i finally took the plunge and started using git to manage my code. since we use subversion at work, i’m using git-svn to collaborate with them.
initially, i just followed the simple starting instructions, which don’t use the –prefix option to
git svn init.
it wasn’t long before i saw someone’s suggestion to add a svn prefix to the remote branch names.. as a way of segregating the namespace, and to easily allow me to have local branches that have the same name.
i searched around, but there weren’t any explicit instructions on how to add the prefix post-init. well, you can. here’s how.
in your .git/config, there will be a block for the SVN configuration:
[svn-remote "svn"] url = http://example.com/your/repo/root fetch = trunk:refs/remotes/svn/trunk branches = branches/*:refs/remotes/svn/* tags = tags/*:refs/remotes/svn/tags/*
what you will want to do is edit this file and add the /svn entries that i have in bold.
git svn fetch. this will populate the new branches. thanks to the metadata git-svn keeps, its aware that there are already local commits that correspond to specific SVN revisions.
finally, you can delete all of the old branches using something like
git branch -d -r | grep -v svn | xargs -n 1 git branch -d -r
then sit back and bask in your new prefixed life
We have been using the wonderful flex mojos to build some of our actionscript code.
i needed to publish a jar containing the asdocs, but alas, the asdoc plugin doesn’t contain an equivalent to the javadoc:jar goal from the javadoc plugin.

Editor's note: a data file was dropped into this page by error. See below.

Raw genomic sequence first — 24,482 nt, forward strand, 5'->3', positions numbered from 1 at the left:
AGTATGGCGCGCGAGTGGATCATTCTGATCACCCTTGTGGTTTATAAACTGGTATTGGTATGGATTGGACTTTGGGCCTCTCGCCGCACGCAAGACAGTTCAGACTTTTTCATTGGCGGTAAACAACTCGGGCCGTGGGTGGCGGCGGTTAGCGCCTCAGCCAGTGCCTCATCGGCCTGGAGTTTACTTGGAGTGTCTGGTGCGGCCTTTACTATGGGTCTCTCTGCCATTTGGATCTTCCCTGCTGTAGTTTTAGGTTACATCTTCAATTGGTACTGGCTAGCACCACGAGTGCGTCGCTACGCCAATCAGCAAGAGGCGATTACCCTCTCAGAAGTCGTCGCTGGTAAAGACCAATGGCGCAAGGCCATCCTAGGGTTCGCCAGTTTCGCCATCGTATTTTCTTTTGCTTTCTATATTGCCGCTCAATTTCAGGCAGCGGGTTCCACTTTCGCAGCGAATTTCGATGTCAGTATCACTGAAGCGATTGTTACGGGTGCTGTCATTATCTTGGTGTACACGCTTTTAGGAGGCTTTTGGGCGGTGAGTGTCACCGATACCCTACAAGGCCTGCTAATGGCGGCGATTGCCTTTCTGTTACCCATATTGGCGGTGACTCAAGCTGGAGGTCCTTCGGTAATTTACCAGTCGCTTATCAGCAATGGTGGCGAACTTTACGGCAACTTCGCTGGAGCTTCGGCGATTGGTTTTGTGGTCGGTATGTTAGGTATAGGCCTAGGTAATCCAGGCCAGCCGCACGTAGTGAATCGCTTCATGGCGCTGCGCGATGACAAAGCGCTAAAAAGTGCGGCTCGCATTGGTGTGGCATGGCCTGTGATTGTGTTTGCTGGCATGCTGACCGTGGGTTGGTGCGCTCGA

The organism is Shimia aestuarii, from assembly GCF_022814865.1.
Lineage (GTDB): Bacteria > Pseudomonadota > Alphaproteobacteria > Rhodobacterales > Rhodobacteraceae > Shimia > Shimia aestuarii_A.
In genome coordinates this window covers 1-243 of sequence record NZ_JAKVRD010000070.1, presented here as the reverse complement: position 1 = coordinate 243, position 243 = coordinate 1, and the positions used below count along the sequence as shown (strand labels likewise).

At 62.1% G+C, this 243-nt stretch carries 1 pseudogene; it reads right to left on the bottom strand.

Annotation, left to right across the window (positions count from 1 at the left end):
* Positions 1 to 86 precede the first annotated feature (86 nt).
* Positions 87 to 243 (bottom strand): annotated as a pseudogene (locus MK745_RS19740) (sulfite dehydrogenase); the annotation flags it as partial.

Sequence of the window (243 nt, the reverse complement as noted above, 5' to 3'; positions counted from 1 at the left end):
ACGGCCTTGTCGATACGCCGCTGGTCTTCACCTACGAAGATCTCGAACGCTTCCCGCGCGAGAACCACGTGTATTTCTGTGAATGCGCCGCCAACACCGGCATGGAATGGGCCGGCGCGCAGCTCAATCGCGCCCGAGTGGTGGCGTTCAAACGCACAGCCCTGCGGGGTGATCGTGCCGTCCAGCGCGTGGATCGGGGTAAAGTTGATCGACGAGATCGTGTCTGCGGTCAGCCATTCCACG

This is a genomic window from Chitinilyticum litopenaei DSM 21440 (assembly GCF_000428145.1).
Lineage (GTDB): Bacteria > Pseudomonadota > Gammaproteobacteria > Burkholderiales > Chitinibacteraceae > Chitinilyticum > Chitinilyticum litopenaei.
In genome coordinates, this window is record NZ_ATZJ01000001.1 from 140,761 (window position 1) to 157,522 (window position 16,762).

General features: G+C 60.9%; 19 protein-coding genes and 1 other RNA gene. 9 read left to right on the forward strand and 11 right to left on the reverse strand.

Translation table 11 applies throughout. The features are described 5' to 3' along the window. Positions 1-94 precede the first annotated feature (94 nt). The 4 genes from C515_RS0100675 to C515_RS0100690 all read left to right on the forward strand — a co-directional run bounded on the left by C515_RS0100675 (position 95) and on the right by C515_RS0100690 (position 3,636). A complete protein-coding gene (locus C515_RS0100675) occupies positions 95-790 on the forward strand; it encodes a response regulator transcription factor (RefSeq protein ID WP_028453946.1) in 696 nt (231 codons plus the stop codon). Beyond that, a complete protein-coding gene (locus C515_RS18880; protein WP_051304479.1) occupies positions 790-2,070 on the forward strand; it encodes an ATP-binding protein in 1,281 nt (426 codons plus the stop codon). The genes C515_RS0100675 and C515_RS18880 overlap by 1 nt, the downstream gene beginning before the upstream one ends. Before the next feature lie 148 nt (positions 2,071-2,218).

needing something immediately, GMaven to the rescue!
the below profile will generate an attached jar when running
mvn -P release
so, you have your continuous integration system up and running. you’re using Bamboo from Atlassian since they rock. however, you have a need to run some tests that require an X server to be running (like flexunit tests).
however, you don’t really need a plugin! if you’re using maven 2.0, drop these three lines into ~/.mavenrc:
vncserver -kill :0 vncserver :0 export DISPLAY=:0
(be sure to run vncserver once as the user Bamboo runs as to set a password first).
then, when maven is launched, it will destroy the existing X session, start a new one, and set the display property properly. should anything go awry, you can always connect a VNC client to see the screen prior to the next build starting.
while it’d be nice to have it more automagic like what Hudson has, its easy enough to string a solution up